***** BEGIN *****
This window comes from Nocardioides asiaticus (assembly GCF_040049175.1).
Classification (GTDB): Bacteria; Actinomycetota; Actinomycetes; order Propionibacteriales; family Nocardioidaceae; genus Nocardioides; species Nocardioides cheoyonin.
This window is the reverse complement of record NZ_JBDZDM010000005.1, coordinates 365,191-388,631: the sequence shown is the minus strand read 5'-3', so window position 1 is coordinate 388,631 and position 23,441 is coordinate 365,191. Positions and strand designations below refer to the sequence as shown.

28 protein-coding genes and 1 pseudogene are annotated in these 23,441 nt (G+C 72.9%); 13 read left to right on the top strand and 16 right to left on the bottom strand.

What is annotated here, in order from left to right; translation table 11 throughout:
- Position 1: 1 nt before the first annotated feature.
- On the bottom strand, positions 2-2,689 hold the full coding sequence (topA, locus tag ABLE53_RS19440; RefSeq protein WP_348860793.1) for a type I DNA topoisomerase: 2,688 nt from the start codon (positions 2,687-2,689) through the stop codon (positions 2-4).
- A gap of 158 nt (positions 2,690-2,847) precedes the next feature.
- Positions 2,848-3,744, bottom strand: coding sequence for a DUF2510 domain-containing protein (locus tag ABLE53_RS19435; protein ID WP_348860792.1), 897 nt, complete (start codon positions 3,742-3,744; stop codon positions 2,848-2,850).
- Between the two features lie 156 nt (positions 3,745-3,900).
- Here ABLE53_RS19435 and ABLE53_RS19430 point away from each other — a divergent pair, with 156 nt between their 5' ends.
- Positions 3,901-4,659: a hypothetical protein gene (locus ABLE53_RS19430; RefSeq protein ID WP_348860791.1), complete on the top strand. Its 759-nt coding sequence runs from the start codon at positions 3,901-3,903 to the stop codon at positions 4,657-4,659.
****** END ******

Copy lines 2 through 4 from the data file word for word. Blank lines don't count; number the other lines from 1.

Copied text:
Classification (GTDB): Bacteria; Actinomycetota; Actinomycetes; order Propionibacteriales; family Nocardioidaceae; genus Nocardioides; species Nocardioides cheoyonin.
This window is the reverse complement of record NZ_JBDZDM010000005.1, coordinates 365,191-388,631: the sequence shown is the minus strand read 5'-3', so window position 1 is coordinate 388,631 and position 23,441 is coordinate 365,191. Positions and strand designations below refer to the sequence as shown.

28 protein-coding genes and 1 pseudogene are annotated in these 23,441 nt (G+C 72.9%); 13 read left to right on the top strand and 16 right to left on the bottom strand.